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The Borings get another whack at Street View

Damages estimated at $1

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Mr. and Mrs. Boring will get a third chance to fight Google over the snapping photos of their secluded home from a Street View spymobile.

Last week, a federal appeals court partially revived the now-famous Pennsylvania couple's privacy lawsuit against Google. But the 3rd US Circuit Court of Appeals ruling said that Aaron and Christine Boring will have to prove the search firm's photos caused actual damages in order to collect more than one dollar.

Last spring, the Borings filed a lawsuit against Google, claiming invasion of privacy, trespass, negligence, and unjust enrichment. According to the suit, a Google Street View spycar rolled down the Borings' private driveway to take pan-and-zoomable photos of their residence and swimming pool. It argued that the couple should be awarded at least $25,000 in damages for each claim, plus punitive damages and attorney's fees.

But come February 2009, a US District Court judge summarily dismissed the case, rejecting the Boring's claims — and noting that the lawsuit itself did more damage to the couple's privacy than Google Street View ever managed.

Undaunted and claiming it was a case of the "little guy, once again being trampled upon by the big shoe of big business," the Borings then asked a federal judge to reconsider the ruling.

The appeals court, however, has let most of the dismissal stand. Only the trespassing claims remain.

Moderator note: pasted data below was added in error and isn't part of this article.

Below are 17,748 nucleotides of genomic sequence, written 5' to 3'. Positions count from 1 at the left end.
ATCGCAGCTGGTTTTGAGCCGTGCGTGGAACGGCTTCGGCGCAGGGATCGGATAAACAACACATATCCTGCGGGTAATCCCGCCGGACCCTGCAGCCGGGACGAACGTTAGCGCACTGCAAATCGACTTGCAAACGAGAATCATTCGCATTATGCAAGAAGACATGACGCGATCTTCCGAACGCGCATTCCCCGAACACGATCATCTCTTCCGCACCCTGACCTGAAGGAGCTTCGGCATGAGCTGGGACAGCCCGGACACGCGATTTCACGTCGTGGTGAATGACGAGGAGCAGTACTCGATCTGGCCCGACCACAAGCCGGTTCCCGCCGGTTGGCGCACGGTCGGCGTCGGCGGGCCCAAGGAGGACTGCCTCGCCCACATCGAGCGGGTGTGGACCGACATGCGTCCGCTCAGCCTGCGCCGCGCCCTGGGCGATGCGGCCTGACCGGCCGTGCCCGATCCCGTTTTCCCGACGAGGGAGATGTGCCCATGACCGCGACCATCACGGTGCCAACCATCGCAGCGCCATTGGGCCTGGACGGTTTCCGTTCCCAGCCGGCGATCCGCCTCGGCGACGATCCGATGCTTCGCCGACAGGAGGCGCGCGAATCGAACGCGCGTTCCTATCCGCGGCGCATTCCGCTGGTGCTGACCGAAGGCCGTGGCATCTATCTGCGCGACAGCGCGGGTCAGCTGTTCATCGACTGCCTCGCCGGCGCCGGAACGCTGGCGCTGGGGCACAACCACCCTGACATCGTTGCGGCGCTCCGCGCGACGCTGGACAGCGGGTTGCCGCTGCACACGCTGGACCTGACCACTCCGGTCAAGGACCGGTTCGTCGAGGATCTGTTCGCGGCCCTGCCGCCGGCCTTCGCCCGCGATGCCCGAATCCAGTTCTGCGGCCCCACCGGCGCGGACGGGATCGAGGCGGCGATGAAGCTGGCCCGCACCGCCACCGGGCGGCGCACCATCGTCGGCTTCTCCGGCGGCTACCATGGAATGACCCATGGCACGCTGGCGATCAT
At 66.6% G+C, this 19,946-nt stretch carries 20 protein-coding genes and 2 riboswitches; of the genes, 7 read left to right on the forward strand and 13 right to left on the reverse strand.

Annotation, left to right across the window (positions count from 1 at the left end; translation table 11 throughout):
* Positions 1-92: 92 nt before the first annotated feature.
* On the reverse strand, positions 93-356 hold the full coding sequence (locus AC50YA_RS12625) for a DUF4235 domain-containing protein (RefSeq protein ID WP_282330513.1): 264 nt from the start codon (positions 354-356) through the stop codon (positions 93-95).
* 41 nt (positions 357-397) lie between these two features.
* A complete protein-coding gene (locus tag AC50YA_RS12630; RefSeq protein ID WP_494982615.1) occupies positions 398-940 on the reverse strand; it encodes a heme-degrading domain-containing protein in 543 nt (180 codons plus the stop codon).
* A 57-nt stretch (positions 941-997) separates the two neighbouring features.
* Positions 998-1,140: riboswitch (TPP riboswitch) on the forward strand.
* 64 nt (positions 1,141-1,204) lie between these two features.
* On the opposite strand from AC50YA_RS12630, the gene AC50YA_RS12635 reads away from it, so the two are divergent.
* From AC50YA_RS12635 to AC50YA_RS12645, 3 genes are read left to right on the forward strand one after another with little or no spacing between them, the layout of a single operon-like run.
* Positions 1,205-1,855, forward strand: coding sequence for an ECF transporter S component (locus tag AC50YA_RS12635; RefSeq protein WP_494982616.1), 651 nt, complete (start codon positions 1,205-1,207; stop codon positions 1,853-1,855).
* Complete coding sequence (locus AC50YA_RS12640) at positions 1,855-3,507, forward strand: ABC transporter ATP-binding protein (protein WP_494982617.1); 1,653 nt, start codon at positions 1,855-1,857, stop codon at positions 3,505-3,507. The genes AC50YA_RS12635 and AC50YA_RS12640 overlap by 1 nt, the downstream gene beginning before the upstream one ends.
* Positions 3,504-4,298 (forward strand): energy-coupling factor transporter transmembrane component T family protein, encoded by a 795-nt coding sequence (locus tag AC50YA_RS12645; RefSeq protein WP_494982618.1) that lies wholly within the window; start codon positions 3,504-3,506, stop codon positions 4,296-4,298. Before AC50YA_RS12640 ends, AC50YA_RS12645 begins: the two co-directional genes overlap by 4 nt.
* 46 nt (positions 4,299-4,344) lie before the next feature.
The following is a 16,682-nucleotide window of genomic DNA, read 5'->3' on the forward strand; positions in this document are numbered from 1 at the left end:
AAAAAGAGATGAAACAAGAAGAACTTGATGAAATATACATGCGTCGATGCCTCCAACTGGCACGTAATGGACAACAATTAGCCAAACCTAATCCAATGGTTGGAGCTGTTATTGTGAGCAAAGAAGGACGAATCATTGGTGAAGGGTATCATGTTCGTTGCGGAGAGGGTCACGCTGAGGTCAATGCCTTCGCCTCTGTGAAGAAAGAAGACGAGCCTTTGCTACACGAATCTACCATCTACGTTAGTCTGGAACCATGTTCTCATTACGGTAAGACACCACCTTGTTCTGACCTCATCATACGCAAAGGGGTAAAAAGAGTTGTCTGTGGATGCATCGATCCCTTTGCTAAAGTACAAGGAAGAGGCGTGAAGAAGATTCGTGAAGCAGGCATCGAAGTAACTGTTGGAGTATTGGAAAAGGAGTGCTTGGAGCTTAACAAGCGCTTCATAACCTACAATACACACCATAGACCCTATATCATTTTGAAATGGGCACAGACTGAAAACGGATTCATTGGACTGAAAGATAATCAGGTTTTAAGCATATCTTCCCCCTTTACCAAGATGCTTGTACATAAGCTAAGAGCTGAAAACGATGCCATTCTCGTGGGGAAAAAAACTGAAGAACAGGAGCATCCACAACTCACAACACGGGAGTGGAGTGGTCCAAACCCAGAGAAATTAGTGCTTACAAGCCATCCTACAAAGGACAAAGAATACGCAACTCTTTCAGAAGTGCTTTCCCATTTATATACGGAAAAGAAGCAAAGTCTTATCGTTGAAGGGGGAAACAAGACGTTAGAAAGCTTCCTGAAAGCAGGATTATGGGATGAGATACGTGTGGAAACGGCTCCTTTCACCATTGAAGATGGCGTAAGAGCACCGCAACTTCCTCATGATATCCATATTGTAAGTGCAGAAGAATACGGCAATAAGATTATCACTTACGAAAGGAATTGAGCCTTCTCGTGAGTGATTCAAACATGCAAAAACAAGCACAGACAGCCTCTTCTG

It found that the District Court had improperly dismissed the Borings' claims of trespass on the basis that it was not the proximate cause of any damages sought in the complaint.

"Through claiming not to have done so, it appears that the District Court effectively made damages an element of the claim, and that is problematic," the ruling said.

"Here, the Borings have alleged that Google entered upon their property without permission. If proven, that is trespass, pure and simple," it continued.

But the judge noted that the Borings are unlikely to get more than $1 from Google unless they can prove the pictures caused actual harm or damages.

"Of course, it may well be that, when it comes to proving damages from the alleged trespass, the Borings are left to collect one dollar and whatever sense of vindication that may bring, but that is for another day," the ruling said.

Yet from the past rhetoric likening Google's Street View snaps to enslavement — a low damages payment may not be enough to assuage the Borings. ®

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